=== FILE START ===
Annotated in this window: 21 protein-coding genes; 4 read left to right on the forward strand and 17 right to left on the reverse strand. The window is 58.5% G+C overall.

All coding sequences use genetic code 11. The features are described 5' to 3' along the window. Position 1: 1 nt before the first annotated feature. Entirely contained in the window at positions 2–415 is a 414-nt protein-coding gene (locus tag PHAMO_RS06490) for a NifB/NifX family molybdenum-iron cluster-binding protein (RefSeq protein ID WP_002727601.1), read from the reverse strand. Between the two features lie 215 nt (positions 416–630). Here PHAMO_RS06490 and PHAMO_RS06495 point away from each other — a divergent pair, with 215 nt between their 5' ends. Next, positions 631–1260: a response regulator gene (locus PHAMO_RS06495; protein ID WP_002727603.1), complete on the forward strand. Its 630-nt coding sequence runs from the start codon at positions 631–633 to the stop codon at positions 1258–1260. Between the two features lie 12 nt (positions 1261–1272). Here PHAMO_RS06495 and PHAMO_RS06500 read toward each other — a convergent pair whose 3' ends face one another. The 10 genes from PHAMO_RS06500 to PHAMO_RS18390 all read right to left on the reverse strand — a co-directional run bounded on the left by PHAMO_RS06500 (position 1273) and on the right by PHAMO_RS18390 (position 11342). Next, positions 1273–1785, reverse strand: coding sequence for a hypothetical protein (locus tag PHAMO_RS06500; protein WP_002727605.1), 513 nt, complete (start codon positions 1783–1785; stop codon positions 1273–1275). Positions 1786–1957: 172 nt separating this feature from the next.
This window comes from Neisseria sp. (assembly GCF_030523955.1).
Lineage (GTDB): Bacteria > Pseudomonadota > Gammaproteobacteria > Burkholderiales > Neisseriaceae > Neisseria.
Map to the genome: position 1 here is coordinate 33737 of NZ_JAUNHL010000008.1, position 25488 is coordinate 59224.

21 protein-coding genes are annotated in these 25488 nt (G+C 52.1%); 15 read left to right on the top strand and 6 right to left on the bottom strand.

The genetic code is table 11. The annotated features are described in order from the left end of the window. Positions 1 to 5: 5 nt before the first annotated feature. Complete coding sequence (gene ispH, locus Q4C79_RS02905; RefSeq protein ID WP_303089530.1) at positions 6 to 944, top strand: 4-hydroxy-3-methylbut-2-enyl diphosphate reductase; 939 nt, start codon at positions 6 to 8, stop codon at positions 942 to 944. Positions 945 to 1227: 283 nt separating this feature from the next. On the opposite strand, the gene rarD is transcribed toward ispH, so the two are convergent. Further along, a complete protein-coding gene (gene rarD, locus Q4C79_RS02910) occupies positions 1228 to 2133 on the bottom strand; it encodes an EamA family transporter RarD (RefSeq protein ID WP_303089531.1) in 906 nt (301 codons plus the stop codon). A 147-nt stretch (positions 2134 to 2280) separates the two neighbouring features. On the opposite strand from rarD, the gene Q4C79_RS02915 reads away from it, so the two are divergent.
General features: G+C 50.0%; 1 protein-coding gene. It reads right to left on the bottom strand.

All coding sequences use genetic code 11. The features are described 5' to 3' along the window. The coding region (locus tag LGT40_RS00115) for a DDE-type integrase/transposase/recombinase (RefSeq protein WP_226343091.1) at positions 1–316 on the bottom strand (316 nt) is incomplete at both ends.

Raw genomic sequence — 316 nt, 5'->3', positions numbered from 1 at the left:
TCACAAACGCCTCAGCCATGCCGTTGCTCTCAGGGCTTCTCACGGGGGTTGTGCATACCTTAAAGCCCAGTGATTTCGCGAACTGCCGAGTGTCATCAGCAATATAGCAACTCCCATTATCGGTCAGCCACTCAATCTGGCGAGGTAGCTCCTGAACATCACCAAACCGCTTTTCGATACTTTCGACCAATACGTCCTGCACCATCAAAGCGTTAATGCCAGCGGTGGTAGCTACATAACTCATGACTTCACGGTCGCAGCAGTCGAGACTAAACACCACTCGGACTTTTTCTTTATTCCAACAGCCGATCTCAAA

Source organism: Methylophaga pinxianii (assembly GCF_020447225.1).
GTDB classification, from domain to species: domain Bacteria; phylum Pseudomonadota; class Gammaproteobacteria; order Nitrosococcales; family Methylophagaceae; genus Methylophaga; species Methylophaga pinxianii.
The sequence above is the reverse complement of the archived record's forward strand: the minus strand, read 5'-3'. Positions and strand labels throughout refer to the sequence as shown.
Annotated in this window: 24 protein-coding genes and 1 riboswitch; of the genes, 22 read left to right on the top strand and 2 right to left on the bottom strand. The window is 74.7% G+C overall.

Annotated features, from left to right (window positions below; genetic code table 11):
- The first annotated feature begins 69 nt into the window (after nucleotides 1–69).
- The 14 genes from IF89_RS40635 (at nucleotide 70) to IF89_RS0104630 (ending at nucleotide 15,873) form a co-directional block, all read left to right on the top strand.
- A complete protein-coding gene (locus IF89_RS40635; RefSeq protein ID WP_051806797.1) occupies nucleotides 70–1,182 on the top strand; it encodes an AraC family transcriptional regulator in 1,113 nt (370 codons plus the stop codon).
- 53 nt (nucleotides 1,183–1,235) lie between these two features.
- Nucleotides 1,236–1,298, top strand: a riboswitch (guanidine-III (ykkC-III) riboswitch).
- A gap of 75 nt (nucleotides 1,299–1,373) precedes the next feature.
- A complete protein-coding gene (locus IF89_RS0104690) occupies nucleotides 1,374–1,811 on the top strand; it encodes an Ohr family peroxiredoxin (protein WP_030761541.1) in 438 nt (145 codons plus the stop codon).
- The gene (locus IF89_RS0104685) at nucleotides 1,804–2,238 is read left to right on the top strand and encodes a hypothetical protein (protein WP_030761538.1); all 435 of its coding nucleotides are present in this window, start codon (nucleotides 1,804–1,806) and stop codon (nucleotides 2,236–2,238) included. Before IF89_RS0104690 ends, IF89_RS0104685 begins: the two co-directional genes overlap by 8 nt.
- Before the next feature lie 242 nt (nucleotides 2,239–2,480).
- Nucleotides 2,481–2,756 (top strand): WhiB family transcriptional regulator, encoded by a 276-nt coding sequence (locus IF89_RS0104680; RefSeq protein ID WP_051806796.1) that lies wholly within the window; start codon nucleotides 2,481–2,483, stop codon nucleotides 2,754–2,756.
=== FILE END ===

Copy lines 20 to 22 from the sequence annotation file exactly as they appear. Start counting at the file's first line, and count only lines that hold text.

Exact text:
- 53 nt (nucleotides 1,183–1,235) lie between these two features.
- Nucleotides 1,236–1,298, top strand: a riboswitch (guanidine-III (ykkC-III) riboswitch).
- A gap of 75 nt (nucleotides 1,299–1,373) precedes the next feature.